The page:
It’s 2:15 AM, But You Should Read This Book

Boswell book(Yes, it’s 2:15 AM, and luckily, tomorrow starts my vacation, and I will only have to wake up to take Annie out to do her business, and then I can crash again if I want. But someone posted a comment to one of my old posts, and responding to took enough time and effort that I decided to add a bit and use it as its own post.)

Beliefs. When it comes to beliefs, we have to make some distinctions.

If I put a pan of water on the stove, add some salt, turn on the burner, and wait until the water starts to boil at 212 degrees fahrenheit, I believe that if I dump the linguini into the water, it will be cooked a little more than al dente in about 8 minutes. On the other hand, maybe I’m cutting the grass, and I spy a four-leaf clover at the edge of the sidewalk, and say to myself, “Hey, I believe I’m in for a bit of good luck. Then, if some positive happens, I can attribute it to finding the four-leaf clover; however, if nothing significant takes place, I can just forget about it, and say, “Oh, well,” and wait until another “sign” like another four-leaf clover comes along.

That’s my take on beliefs, and if I haven’t drawn a clear enough picture for you, you’re not ready for Philosophy 101.

So that’s what applies in my comment below. (If my transition is weak, now it’s 2:30 AM.)

I always get tickled when religious people want to come back and say to me, “You’re angry.” Obviously, you haven’t read much else here on the blog.

You say you’ve made sacrifices. Most people in their lives have made sacrifices, but there is a difference between rights as a citizen of this country and whatever personal sacrifices people make to have the life they want. Just because some people have certain personal religious beliefs should not mean that others in this country should be prevented from having the same rights as everyone else. You as a married person have a whole slew of rights granted to you by the government besides the most obvious–marriage itself, but also the many spousal benefits that go along with it, not to mention being able to be open about who you are in the military, or even more simply to give blood.

When you start to add god into the picture, I say, “Whose god?” There are many denominations that have no problem accepting gay marriage and full equality across the board. We don’t have a theocratic government system in the U.S. Countries like Saudi Arabia and Iran have governmental laws based on Islam, and whatever side of the political fence you sit on in this country, I have heard few people advocating they would like a government like that in this country.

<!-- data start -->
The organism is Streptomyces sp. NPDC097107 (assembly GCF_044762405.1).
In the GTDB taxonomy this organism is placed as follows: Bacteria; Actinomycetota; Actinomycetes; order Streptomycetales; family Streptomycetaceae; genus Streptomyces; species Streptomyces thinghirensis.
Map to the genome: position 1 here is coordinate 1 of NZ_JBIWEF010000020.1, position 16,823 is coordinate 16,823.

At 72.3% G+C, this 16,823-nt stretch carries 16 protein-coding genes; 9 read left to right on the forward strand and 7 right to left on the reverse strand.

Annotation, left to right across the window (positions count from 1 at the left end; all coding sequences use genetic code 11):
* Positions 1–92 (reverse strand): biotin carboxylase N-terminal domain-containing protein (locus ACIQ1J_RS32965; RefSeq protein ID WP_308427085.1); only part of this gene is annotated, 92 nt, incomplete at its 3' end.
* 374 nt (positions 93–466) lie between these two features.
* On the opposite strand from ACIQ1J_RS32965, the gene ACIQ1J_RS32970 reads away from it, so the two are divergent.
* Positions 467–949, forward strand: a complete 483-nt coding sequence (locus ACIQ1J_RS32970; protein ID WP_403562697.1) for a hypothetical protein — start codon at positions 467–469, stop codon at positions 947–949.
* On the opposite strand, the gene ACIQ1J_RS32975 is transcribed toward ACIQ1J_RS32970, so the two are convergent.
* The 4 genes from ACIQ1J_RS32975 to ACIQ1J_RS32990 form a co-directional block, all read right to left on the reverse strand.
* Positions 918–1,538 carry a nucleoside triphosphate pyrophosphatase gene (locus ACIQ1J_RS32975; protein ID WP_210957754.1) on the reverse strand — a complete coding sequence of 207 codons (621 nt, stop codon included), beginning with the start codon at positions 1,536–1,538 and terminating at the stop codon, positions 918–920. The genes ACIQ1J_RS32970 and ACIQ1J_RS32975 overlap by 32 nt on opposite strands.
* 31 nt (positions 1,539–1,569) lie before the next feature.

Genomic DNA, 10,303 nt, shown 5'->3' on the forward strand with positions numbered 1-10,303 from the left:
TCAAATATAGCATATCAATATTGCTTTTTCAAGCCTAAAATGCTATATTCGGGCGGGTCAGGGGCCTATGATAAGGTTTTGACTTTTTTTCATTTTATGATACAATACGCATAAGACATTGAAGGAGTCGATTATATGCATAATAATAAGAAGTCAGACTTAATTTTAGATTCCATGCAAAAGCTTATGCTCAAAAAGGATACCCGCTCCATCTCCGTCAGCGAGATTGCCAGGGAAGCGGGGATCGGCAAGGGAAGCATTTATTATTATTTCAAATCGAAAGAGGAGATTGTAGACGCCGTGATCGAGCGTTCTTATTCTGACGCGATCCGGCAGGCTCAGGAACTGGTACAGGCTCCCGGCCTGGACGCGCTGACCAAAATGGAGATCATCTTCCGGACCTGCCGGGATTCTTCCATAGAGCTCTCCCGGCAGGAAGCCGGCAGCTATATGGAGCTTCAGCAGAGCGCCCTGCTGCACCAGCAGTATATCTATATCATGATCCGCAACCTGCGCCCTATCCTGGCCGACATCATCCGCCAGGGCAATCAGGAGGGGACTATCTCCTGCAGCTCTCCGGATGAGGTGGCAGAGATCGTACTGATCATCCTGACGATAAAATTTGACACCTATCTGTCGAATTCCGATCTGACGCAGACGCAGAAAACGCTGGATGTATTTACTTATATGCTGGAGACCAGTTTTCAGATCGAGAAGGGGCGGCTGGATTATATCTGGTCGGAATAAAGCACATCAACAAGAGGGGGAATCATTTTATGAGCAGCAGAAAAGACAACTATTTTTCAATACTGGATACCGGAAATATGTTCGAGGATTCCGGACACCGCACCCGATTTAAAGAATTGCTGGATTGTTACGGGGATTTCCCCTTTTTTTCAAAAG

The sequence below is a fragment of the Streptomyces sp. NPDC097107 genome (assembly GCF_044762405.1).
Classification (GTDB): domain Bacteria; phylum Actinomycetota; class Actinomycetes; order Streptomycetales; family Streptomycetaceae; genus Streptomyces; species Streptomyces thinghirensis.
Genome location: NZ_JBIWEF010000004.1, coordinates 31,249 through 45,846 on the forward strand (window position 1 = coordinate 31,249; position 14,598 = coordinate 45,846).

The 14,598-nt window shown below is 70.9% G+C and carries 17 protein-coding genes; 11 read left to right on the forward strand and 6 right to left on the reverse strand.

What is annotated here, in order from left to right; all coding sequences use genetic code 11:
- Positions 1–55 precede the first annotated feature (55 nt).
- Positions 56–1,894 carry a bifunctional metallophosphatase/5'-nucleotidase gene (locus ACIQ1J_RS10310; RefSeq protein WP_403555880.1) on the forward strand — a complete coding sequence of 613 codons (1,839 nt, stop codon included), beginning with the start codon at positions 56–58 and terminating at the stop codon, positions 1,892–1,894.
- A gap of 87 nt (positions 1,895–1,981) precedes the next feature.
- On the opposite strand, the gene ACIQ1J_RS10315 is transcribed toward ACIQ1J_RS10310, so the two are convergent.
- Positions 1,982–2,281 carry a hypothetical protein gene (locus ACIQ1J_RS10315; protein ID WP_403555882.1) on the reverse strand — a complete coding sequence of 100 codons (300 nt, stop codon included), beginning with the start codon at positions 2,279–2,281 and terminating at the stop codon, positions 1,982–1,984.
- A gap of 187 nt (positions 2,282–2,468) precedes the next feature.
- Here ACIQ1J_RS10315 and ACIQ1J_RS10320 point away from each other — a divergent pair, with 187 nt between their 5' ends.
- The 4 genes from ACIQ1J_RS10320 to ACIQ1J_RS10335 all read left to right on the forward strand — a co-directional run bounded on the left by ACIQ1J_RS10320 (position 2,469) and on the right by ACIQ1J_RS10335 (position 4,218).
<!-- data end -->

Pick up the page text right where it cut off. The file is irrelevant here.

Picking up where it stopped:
You say: “I don’t think gay people are less than others, I never said that, so I don’t know where you got that. I think that gay people choose to believe that God is okay with their choice and I believe that they are mistaken.”

I “get that” because you chose to comment to my post and indicate that you are against gay marriage. What is inherent in what you say is that you think your beliefs are the correct beliefs and based on those beliefs, gay people shouldn’t be allowed to get married in this country. You say “they are mistaken” and that indicates that they cannot have what you have–marriage–which indicates you do think gay people are less.

This is really no different than in theocratic countries where women are treated as “less”. Based on those laws, the wife has to walk behind the husband, cover her head and most of her body, and in some countries not be able to drive a car. Oh, but sure, he doesn’t think she’s “less” than he is, does he?

One thing that always gets me and every other gay person I know is that when people tell them being gay is a choice. I just don’t buy that you have any gay people whom you are really close to; otherwise, you just would not say or even think that.

Did you make a choice NOT to be gay? Chew on that a moment, and you have to realize that gay people don’t make a choice NOT to be straight. Are you left-handed or right-handed? Did you make a choice about that? Back in the good ol’ days, especially in parochial schools, left-handed kids got their hands whacked with a ruler or even had their left hands tied behind their backs to force them to use their right hands because being left-handed was thought to be wrong by some people. I guess in your way of thinking being left-handed wasn’t in god’s plan.

There’s no fork in the road of life where people choose to be left-handed or right-handed. Likewise, there’s no fork in the road where people choose to be gay, straight, or even something in the middle. Like being left-handed or right-handed, it just how we are wired.

The problem is that some religions and some people want to attach some kind of moral significance to that wiring.

Where there is a choice, however, is in what people choose to believe. As part of their beliefs, the Aztecs sacrificed other human beings; the people of Salem believed that some of the local women were witches and burned them to death; some people from Latin countries believe that if a pregnant woman looks at a full moon, the baby will have a mark on its face; some Hindus believe that cows are sacred; and the Pope of the medieval church believed that the earth was flat, and, thus, Galileo was a heretic and driven out of the church.